September News 2020
Have I got COVID-19 or Hay Fever?
Spring has sprung and that means those of us who get hay fever are eyeing pollen-laden plants and windy weather forecasts with caution.
But it's also not the best time to have a runny nose and be coughing and spluttering in public while we're all worried about the spread of COVID-19.
Both hay fever and COVID-19 include respiratory symptoms.
Common COVID-19 symptoms can include:
- - cough
- - sore throat
- - shortness of breath
- - fever or chills
- - the loss of smell or taste
- - runny nose
Common symptoms of hay fever, otherwise known as allergic rhinitis:
- - sneezing
- - runny nose
- - red, watery and itchy eyes
As we are coming into spring, the hay fever season can be confusing for our patients.
In Melbourne and on the Mornington Peninsula we typically see a springtime grass pollen season peaking between October and the start of December. As a result of the pollen season being short and sharp the hay fever that patients get from pollen exposure tends to be quite acute.
This means there will be a lot of sneezing associated with the hay fever, it will also be associated with an itchy throat and itchy eyes.
Some patients will get the sneezes and the runny nose, whilst others will experience itchy eyes and throat but a more chronic nasal congestion.
Those who get hay fever are also more likely to be asthmatic.
If you have hay fever, your risk of having asthma is at least double compared to that of the general population.
This may mean you feel a shortness of breath or cough with your hay fever symptoms, because you’re experiencing asthma alongside hay fever.
What are the differences between COVID-19 and hay fever?
So how best can you tell COVID-19 and hay fever apart?
Patients who regularly get hay fever will often know the symptoms well, such as the red, watery, itchy eyes.
This is a common hay fever symptom, which you don't get with COVID-19
Patients with hay fever generally don't develop a fever
With COVID-19 you may develop a sore throat but in hay fever you develop an itchy throat.
While sudden loss of smell is a symptom of COVID-19, some patients do get a sensation of reduced smell or taste with their hay fever.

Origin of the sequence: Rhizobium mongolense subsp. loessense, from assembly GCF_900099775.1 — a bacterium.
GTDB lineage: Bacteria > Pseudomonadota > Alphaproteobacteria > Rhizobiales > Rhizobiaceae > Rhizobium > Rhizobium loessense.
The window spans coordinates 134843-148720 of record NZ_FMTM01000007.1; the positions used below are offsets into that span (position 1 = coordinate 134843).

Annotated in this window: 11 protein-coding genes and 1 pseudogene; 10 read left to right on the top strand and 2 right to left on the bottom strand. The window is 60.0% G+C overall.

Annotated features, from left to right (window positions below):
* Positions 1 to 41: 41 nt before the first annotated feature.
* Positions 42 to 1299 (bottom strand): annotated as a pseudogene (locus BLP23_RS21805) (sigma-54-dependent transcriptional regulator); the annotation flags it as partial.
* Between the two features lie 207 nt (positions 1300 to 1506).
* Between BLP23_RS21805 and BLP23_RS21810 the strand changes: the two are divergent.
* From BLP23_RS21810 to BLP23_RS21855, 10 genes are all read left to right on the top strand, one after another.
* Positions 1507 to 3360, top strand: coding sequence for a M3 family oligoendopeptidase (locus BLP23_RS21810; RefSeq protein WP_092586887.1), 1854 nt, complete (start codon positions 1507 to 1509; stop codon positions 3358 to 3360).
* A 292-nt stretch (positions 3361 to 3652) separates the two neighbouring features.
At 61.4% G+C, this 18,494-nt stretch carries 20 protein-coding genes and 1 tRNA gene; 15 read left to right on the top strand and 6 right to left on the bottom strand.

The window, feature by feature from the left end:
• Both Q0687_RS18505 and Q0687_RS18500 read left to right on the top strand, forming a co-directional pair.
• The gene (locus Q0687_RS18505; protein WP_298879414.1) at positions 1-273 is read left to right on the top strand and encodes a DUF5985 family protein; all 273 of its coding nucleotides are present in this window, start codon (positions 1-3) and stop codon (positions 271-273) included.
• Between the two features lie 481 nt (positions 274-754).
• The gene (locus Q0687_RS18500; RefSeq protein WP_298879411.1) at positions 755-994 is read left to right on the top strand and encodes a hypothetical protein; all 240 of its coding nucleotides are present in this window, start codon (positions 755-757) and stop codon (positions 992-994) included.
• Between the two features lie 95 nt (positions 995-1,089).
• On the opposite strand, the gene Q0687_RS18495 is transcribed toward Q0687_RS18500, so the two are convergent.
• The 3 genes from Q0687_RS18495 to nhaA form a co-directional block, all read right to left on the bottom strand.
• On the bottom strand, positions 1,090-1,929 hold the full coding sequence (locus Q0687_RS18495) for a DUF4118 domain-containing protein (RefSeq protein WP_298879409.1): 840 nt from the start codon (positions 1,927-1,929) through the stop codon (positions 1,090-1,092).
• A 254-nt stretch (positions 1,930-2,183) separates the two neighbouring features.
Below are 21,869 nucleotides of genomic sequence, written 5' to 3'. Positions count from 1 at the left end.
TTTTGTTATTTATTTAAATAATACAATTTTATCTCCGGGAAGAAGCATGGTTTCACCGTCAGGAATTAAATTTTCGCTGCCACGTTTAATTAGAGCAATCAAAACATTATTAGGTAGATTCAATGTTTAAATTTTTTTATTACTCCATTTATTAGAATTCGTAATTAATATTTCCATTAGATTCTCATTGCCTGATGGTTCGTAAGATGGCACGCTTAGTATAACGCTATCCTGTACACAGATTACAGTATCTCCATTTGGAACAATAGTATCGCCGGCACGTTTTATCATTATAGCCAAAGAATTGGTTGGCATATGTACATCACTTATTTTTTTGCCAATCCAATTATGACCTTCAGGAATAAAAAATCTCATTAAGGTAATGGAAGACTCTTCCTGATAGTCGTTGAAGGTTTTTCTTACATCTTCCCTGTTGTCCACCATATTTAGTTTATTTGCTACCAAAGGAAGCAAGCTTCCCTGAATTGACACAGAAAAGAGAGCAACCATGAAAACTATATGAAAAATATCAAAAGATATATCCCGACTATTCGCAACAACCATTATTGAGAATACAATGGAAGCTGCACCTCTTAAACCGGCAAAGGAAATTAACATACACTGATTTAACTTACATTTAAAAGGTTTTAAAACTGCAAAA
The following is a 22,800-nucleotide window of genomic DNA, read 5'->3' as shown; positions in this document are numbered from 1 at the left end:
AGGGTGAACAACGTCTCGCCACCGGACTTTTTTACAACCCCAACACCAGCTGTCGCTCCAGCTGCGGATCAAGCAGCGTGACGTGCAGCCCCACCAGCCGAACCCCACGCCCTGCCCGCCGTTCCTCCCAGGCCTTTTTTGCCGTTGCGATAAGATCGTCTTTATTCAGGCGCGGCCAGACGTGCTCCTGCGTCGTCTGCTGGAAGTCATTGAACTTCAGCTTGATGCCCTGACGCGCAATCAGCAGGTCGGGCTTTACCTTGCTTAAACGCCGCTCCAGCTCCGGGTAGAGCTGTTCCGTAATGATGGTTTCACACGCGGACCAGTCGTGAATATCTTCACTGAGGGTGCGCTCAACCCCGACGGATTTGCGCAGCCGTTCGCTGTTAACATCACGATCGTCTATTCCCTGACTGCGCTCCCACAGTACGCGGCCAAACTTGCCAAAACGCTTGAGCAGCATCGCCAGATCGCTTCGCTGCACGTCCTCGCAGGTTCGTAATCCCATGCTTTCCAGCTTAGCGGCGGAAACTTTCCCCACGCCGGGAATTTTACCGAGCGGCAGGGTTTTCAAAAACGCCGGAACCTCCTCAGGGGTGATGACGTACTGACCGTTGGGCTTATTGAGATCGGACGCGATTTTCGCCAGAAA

And of course, if you've got a blocked nose due to bad hay fever you can't smell.
A Monash University study released on Friday has revealed that 85 percent of Australians who have cold or flu like symptoms are not getting tested
But because hay fever is so common, it's still much more likely that you'll have that even if you've never suffered from it before, rather than COVID-19.
We recommend getting in touch with your GP if you need support before getting tested.
If you're someone who gets hay fever and are worried about mistaking hay fever symptoms with those of COVID-19, or have symptoms that have changed or are getting worse, it's definitely worth following these up with your GP and/or getting tested for COVID-19
With the COVID-19 test itself, be prepared for a bit of a runny nose afterwards and a little bit of irritation.
Taking your own supply of tissues is a good idea because you don't want to share them around.
Wearing a mask in itself, can, for some patients, cause their noses to run a little bit more.
It's also important that you manage your hay fever like you normally would.
None of the usual treatments you might use have been shown to put you at greater risk for COVID-19.
The most effective treatments are the corticosteroid-based nose sprays and patients shouldn’t be frightened about utilising them for hay fever in the setting of COVID-19 because we want your symptoms to be well-controlled
Antihistamine tablets are also absolutely safe in the setting even of a COVID-type infection.
We could be in for a bad year
Keeping your hay fever under control is also very important because we could be in for a high pollen year across Australia and an early start to the season in the north, due in part to increased rain and the likelihood of a La Nina forming this spring.
So for patients who've got hay fever and have previously had asthma, now is the time to start taking your asthma preventer to protect yourself from severe or even thunderstorm asthma.
If there is a storm in the springtime, stay out of it, stay inside, that seems to be helpful.
COVID-19 and seasonal allergies like hay fever have a lot of common symptoms. (CDC)
Above is a handy Venn Diagram from the United States Center for Disease Control and Prevention (CDC) that outlines the differences between symptoms of COVID-19 and seasonal allergies.
There isn’t enough evidence to know if getting regular bouts of hay fever puts you at higher risk of having a severe case of COVID-19.
What should you do?
We advise that if you do have respiratory symptoms and aren't sure if it's hay fever or COVID-19, you should get a COVID-19 test right away and then self-isolate until you get the results.
In this environment, if you've got a runny nose for the first time, you've got a cough for the first time, a COVID-19 test would be the first, most appropriate step rather than just taking some antihistamines and seeing if it goes away.
And as always, wear a mask.